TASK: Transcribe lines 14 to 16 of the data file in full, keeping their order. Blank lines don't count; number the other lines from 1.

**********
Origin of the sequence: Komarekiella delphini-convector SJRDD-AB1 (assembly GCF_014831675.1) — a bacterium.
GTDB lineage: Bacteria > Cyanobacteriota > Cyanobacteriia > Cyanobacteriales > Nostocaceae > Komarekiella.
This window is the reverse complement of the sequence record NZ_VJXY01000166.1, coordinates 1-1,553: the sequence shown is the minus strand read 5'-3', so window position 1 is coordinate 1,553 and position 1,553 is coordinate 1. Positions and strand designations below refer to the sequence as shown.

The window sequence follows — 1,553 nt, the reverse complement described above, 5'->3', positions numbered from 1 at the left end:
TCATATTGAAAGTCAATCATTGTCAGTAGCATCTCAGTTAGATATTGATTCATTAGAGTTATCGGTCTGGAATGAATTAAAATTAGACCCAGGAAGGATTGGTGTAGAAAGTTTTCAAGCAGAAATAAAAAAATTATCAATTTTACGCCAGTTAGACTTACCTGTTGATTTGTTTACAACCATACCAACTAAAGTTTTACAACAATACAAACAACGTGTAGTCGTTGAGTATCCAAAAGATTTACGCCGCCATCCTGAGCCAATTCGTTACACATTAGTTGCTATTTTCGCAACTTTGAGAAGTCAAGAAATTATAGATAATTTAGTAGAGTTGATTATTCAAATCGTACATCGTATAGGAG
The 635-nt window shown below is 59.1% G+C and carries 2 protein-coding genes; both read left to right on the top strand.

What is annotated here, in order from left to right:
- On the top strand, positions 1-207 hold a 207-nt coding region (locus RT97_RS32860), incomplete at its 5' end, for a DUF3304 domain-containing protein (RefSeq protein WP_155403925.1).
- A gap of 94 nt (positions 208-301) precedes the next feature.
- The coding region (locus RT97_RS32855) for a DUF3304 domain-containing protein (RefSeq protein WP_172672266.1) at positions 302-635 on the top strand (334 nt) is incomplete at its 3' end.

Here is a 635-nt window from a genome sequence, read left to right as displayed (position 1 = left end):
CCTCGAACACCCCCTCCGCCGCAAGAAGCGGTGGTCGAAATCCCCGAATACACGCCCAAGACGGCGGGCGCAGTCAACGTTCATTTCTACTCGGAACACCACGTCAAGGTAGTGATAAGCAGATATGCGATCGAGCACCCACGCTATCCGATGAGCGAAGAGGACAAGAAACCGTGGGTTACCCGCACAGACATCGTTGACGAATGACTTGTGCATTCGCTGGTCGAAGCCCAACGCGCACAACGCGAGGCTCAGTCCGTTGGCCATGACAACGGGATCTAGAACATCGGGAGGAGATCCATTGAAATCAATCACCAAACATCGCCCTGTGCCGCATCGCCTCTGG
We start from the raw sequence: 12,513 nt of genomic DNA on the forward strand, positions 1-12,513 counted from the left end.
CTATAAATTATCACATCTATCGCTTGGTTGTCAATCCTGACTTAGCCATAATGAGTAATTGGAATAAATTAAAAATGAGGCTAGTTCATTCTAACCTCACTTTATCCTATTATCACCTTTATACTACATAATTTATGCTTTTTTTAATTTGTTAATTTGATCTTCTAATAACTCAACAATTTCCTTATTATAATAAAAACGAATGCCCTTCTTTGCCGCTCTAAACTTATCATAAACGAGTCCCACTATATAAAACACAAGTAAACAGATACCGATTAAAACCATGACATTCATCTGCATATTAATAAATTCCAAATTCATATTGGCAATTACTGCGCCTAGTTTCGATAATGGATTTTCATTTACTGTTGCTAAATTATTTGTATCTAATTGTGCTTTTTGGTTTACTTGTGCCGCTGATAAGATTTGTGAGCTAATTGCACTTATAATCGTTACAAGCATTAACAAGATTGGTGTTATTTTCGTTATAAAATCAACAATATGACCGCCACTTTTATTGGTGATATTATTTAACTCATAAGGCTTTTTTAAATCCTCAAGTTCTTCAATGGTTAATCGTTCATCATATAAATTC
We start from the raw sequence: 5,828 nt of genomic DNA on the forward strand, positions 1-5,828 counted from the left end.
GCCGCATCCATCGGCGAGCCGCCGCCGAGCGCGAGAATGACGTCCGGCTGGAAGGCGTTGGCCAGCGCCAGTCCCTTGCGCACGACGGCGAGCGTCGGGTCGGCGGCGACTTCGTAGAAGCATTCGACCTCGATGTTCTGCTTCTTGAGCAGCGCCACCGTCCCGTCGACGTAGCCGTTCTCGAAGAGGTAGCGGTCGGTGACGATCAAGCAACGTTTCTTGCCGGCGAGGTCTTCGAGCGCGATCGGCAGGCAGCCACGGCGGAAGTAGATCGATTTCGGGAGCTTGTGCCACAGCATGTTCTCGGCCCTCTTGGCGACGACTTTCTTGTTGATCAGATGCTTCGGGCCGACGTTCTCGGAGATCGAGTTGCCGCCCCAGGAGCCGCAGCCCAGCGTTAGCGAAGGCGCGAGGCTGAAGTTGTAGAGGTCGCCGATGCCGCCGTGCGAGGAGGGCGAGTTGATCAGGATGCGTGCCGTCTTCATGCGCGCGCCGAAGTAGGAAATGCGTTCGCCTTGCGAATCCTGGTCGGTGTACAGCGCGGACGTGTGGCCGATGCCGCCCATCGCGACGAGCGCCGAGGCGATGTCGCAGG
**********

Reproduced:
CTATAAATTATCACATCTATCGCTTGGTTGTCAATCCTGACTTAGCCATAATGAGTAATTGGAATAAATTAAAAATGAGGCTAGTTCATTCTAACCTCACTTTATCCTATTATCACCTTTATACTACATAATTTATGCTTTTTTTAATTTGTTAATTTGATCTTCTAATAACTCAACAATTTCCTTATTATAATAAAAACGAATGCCCTTCTTTGCCGCTCTAAACTTATCATAAACGAGTCCCACTATATAAAACACAAGTAAACAGATACCGATTAAAACCATGACATTCATCTGCATATTAATAAATTCCAAATTCATATTGGCAATTACTGCGCCTAGTTTCGATAATGGATTTTCATTTACTGTTGCTAAATTATTTGTATCTAATTGTGCTTTTTGGTTTACTTGTGCCGCTGATAAGATTTGTGAGCTAATTGCACTTATAATCGTTACAAGCATTAACAAGATTGGTGTTATTTTCGTTATAAAATCAACAATATGACCGCCACTTTTATTGGTGATATTATTTAACTCATAAGGCTTTTTTAAATCCTCAAGTTCTTCAATGGTTAATCGTTCATCATATAAATTC
We start from the raw sequence: 5,828 nt of genomic DNA on the forward strand, positions 1-5,828 counted from the left end.
GCCGCATCCATCGGCGAGCCGCCGCCGAGCGCGAGAATGACGTCCGGCTGGAAGGCGTTGGCCAGCGCCAGTCCCTTGCGCACGACGGCGAGCGTCGGGTCGGCGGCGACTTCGTAGAAGCATTCGACCTCGATGTTCTGCTTCTTGAGCAGCGCCACCGTCCCGTCGACGTAGCCGTTCTCGAAGAGGTAGCGGTCGGTGACGATCAAGCAACGTTTCTTGCCGGCGAGGTCTTCGAGCGCGATCGGCAGGCAGCCACGGCGGAAGTAGATCGATTTCGGGAGCTTGTGCCACAGCATGTTCTCGGCCCTCTTGGCGACGACTTTCTTGTTGATCAGATGCTTCGGGCCGACGTTCTCGGAGATCGAGTTGCCGCCCCAGGAGCCGCAGCCCAGCGTTAGCGAAGGCGCGAGGCTGAAGTTGTAGAGGTCGCCGATGCCGCCGTGCGAGGAGGGCGAGTTGATCAGGATGCGTGCCGTCTTCATGCGCGCGCCGAAGTAGGAAATGCGTTCGCCTTGCGAATCCTGGTCGGTGTACAGCGCGGACGTGTGGCCGATGCCGCCCATCGCGACGAGCGCCGAGGCGATGTCGCAGG